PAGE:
After District 9 and Elysium, director Neill Blomkamp is back with his latest feature length film Chappie. Focussing on a lovable reprogrammed robot that is now capable to develop emotions, think and feel for himself, Chappie is supposed to tackle complex themes of humanity and answer questions about "what makes us human?".
Judging from the trailers however, Chappie feels very familiar in the way it pulls its strings. Looking much like a blend of E.T. and Short Circuit, it's finally time to find out whether there's more behind this cute robot to make Chappie truely worth watching or not.
In the near future, crime is patrolled by an oppressive mechanized police force. But now, the people are fighting back. When one police droid, Chappie, is stolen and given new programming, he becomes the first robot with the ability to think and feel for himself. As powerful, destructive forces start to see Chappie as a danger to mankind and order, they will stop at nothing to maintain the status quo and ensure that Chappie is the last of his kind.
Chappie is a movie whose premise and storyline utilize a formula that the usual movie goer will find very familiar: A charismatic, innocent, naive robot who develops emotions like a human being and stumbles into a variety of wacky situations that test his sense of moral and value for life. Movies like Short Circuit, Wall-E, The Iron Giant or even E.T. will quickly come to mind. And while there's nothing wrong with once again using such a premise, adding your own ideas and tributing the aforementioned other works that obviously inspired you, Chappie sadly comes off as one of the most by-the-numbers, generic and bland movies to tackle such a big question like "what makes us human?".
With that said, there are many reasons why Chappie fails to bring something new to the table in regards to its "humanity"-theme and why it comes off so bland, predictable and as a result extremely forgettable.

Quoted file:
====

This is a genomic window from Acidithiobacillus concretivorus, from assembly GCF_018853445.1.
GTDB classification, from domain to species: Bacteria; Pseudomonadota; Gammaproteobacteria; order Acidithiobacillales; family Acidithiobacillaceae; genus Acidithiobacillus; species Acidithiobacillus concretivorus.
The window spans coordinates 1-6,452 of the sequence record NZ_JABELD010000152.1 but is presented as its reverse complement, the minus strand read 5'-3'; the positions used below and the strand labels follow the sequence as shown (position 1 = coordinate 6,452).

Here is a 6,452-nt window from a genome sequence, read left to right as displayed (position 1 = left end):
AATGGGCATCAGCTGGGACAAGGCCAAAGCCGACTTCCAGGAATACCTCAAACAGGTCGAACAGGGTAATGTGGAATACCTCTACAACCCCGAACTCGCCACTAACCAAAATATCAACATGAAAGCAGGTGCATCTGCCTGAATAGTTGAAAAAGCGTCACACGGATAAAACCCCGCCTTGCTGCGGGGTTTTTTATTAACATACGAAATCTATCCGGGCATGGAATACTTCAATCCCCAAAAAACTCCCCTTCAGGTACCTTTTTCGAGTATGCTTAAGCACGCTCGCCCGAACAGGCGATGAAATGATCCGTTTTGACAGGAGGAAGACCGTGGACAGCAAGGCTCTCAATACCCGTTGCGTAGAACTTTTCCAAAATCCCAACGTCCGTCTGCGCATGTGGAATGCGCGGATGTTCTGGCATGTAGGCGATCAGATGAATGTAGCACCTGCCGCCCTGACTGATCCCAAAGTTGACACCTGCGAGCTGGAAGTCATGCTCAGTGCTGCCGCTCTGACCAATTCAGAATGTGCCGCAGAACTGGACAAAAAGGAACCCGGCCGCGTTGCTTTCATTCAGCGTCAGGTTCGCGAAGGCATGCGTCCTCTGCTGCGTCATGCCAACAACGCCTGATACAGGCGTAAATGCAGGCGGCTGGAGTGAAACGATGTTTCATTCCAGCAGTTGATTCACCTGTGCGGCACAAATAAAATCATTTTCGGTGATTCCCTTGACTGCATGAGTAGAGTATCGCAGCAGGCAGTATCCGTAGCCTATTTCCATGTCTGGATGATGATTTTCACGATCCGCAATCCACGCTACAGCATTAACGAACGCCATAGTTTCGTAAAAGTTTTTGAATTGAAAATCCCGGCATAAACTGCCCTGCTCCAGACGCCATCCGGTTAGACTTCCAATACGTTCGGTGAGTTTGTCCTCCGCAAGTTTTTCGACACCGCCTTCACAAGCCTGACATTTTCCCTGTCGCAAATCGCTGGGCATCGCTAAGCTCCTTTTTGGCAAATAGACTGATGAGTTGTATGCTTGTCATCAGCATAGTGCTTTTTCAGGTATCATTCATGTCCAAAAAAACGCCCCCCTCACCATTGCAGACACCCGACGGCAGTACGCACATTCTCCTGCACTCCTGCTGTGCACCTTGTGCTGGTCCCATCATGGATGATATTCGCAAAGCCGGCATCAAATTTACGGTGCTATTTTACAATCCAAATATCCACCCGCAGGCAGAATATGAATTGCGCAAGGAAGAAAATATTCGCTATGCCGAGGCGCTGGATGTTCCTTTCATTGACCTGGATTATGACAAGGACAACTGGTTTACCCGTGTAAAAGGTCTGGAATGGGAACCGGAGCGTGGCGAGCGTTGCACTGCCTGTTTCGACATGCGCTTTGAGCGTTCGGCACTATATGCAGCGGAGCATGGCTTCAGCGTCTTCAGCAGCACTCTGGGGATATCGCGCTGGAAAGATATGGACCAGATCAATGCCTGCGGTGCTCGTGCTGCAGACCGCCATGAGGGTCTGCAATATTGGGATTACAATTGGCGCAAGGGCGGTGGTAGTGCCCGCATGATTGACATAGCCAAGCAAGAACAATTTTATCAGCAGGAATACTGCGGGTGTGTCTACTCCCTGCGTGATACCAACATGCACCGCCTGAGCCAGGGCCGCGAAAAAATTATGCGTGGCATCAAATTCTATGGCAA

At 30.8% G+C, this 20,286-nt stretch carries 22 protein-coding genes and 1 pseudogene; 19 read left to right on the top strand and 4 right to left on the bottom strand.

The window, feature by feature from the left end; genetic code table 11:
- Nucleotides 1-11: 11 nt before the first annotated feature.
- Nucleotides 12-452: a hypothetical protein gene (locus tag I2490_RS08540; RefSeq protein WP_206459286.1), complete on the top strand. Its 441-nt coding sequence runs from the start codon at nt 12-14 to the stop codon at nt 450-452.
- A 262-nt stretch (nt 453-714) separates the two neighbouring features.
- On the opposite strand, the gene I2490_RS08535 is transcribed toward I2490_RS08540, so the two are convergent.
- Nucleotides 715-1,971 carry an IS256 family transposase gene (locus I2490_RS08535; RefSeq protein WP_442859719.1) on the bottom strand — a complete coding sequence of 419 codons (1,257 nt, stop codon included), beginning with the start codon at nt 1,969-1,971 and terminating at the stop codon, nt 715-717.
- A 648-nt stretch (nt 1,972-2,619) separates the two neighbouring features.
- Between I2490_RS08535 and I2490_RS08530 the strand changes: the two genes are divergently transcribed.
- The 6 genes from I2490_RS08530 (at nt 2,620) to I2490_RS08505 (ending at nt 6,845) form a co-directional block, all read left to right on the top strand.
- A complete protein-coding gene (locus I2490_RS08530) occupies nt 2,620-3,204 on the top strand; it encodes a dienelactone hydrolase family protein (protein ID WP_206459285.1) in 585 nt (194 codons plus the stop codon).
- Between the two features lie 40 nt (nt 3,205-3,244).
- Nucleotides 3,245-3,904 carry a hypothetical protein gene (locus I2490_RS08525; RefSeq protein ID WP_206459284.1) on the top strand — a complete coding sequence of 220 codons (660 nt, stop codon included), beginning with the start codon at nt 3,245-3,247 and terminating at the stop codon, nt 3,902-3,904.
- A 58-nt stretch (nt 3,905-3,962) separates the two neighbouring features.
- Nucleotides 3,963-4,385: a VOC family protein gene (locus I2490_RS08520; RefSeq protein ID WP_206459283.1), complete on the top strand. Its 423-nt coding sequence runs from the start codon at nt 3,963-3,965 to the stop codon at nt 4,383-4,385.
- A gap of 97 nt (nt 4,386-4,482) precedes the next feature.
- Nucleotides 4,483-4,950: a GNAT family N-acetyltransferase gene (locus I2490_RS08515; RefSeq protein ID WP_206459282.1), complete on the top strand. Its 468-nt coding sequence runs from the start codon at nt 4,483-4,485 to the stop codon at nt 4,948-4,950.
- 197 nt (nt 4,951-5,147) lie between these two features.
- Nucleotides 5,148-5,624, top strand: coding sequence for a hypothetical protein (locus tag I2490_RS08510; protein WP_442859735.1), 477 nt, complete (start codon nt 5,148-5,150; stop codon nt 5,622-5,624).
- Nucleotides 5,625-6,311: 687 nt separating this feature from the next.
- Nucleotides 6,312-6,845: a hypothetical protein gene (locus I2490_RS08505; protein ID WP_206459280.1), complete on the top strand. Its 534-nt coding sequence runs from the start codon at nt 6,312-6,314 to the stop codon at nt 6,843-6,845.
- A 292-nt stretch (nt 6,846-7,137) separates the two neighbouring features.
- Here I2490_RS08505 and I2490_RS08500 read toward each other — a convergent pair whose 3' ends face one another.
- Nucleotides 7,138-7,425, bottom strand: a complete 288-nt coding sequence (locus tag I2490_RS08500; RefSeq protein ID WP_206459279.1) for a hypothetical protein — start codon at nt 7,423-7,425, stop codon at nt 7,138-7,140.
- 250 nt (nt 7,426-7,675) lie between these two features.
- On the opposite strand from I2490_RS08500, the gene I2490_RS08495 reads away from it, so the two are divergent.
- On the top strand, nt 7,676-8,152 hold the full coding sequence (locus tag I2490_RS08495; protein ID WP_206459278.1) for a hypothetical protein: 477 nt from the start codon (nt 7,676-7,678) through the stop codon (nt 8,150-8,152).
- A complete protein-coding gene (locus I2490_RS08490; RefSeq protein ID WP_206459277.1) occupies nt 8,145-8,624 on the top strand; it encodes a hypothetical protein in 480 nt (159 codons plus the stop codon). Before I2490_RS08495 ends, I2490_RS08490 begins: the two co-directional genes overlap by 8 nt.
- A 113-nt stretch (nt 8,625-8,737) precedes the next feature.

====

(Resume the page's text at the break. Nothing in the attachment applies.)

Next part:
|So, I guess before it all started, Chappie was actually a "robocop".|
Probably the biggest reason why Chappie wasted its potential is the way its storyline is structured.
Somewhat of a false marketing, different than what the trailers made people believe, Chappie's story actually doesn't revolve around him spending time with his maker Wilson only to later being dragged off and manipulated by criminals. Instead, the movie does not focus on a story that has its synthetic hero spent quality time with both good and bad people, but flatout only with the bad criminals.
Probably 1,5 hours of the 2 hour experience focus on Chappie being manipulated by a band of three drug dealers who try to raise the naive robot as a useful accomplice for their next coup.
Chappie himself is succesfully portrayed as a lovable, innocent being that always gets tricked and literally manipulated to do the criminal tasks and biddings for the gang's leader which (to make matters worse) he sees as his "daddy". And although it sure has its certain fun factor to see Chappie goof around and oftentimes fail in comedic ways when the criminal gang tries to teach him how to be cool and badass, this is pretty much the main and only entertainment content that viewers are served. Resultingly, Chappie pretty much is a one-trick-pony in that sense.
Yet while the movie is very confident (although probably a bit over-confident) in the way it wants to entertain people through comedy, the fact that you don't care a single bit about the people he is around practically destroys any tension or meaningful dramatic weight throughout the movie. With only Chappie's creator Wilson and maybe the female gang member Yolandi (his "mother") being the only characters aside from Chappie that you care about, the movie has an astounding lack of people to relate to.
|"Manipulating a robot to make him a gangster - the movie".|